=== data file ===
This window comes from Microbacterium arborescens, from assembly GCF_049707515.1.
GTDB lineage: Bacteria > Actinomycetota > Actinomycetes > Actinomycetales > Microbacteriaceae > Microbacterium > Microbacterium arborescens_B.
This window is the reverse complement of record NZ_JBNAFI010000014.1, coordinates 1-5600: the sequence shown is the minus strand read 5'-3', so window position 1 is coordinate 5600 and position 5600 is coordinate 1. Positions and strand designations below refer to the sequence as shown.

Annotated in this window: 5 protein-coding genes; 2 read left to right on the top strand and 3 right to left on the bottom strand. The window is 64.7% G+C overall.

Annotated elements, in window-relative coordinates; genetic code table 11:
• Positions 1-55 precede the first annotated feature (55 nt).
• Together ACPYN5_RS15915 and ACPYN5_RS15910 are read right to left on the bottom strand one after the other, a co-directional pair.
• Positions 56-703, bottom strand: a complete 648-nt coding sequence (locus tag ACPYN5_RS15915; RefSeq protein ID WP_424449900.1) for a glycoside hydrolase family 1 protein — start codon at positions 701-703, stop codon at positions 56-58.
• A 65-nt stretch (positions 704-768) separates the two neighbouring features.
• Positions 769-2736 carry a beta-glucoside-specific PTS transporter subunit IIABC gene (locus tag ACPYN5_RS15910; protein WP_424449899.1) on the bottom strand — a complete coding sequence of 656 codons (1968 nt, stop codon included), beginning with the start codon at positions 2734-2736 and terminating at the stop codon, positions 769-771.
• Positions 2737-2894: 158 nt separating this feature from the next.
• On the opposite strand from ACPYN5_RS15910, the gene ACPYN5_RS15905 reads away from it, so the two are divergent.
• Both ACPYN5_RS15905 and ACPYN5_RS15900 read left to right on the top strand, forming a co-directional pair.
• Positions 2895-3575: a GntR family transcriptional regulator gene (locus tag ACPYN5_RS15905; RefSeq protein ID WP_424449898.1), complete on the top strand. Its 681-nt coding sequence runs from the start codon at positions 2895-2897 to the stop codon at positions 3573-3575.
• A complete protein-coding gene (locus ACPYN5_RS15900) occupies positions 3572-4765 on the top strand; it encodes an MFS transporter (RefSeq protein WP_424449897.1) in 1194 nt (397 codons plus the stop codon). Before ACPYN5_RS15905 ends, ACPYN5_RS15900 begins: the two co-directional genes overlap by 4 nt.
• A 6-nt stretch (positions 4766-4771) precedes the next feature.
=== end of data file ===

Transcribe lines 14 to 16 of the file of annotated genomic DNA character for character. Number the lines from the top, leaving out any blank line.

• Positions 2895-3575: a GntR family transcriptional regulator gene (locus tag ACPYN5_RS15905; RefSeq protein ID WP_424449898.1), complete on the top strand. Its 681-nt coding sequence runs from the start codon at positions 2895-2897 to the stop codon at positions 3573-3575.
• A complete protein-coding gene (locus ACPYN5_RS15900) occupies positions 3572-4765 on the top strand; it encodes an MFS transporter (RefSeq protein WP_424449897.1) in 1194 nt (397 codons plus the stop codon). Before ACPYN5_RS15905 ends, ACPYN5_RS15900 begins: the two co-directional genes overlap by 4 nt.
• A 6-nt stretch (positions 4766-4771) precedes the next feature.